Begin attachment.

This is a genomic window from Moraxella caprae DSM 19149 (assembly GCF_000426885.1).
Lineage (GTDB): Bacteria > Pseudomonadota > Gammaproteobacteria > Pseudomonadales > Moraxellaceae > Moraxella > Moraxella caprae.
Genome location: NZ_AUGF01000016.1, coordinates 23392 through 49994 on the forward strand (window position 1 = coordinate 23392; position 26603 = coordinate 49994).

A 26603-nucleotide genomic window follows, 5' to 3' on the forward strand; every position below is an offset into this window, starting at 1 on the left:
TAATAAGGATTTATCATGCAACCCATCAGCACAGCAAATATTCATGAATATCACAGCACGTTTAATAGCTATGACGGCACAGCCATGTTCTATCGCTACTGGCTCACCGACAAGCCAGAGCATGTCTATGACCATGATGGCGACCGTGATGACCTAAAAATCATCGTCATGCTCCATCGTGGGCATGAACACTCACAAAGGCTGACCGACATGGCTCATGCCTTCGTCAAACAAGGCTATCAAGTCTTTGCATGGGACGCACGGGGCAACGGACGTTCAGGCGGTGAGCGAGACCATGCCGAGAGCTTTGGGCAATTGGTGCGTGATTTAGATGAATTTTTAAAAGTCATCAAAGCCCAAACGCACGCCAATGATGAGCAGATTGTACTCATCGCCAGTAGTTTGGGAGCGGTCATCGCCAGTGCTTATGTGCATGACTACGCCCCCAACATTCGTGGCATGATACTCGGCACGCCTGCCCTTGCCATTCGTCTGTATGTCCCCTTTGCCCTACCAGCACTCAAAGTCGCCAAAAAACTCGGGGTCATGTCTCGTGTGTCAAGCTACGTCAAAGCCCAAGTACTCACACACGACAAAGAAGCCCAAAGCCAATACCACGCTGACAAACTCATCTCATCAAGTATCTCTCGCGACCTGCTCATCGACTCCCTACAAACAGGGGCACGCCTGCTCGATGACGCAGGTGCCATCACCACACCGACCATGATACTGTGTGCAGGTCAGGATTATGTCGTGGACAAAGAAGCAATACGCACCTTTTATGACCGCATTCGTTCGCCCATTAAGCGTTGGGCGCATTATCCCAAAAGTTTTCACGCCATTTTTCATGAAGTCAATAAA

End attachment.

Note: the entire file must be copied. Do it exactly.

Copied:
This is a genomic window from Moraxella caprae DSM 19149 (assembly GCF_000426885.1).
Lineage (GTDB): Bacteria > Pseudomonadota > Gammaproteobacteria > Pseudomonadales > Moraxellaceae > Moraxella > Moraxella caprae.
Genome location: NZ_AUGF01000016.1, coordinates 23392 through 49994 on the forward strand (window position 1 = coordinate 23392; position 26603 = coordinate 49994).

A 26603-nucleotide genomic window follows, 5' to 3' on the forward strand; every position below is an offset into this window, starting at 1 on the left:
TAATAAGGATTTATCATGCAACCCATCAGCACAGCAAATATTCATGAATATCACAGCACGTTTAATAGCTATGACGGCACAGCCATGTTCTATCGCTACTGGCTCACCGACAAGCCAGAGCATGTCTATGACCATGATGGCGACCGTGATGACCTAAAAATCATCGTCATGCTCCATCGTGGGCATGAACACTCACAAAGGCTGACCGACATGGCTCATGCCTTCGTCAAACAAGGCTATCAAGTCTTTGCATGGGACGCACGGGGCAACGGACGTTCAGGCGGTGAGCGAGACCATGCCGAGAGCTTTGGGCAATTGGTGCGTGATTTAGATGAATTTTTAAAAGTCATCAAAGCCCAAACGCACGCCAATGATGAGCAGATTGTACTCATCGCCAGTAGTTTGGGAGCGGTCATCGCCAGTGCTTATGTGCATGACTACGCCCCCAACATTCGTGGCATGATACTCGGCACGCCTGCCCTTGCCATTCGTCTGTATGTCCCCTTTGCCCTACCAGCACTCAAAGTCGCCAAAAAACTCGGGGTCATGTCTCGTGTGTCAAGCTACGTCAAAGCCCAAGTACTCACACACGACAAAGAAGCCCAAAGCCAATACCACGCTGACAAACTCATCTCATCAAGTATCTCTCGCGACCTGCTCATCGACTCCCTACAAACAGGGGCACGCCTGCTCGATGACGCAGGTGCCATCACCACACCGACCATGATACTGTGTGCAGGTCAGGATTATGTCGTGGACAAAGAAGCAATACGCACCTTTTATGACCGCATTCGTTCGCCCATTAAGCGTTGGGCGCATTATCCCAAAAGTTTTCACGCCATTTTTCATGAAGTCAATAAA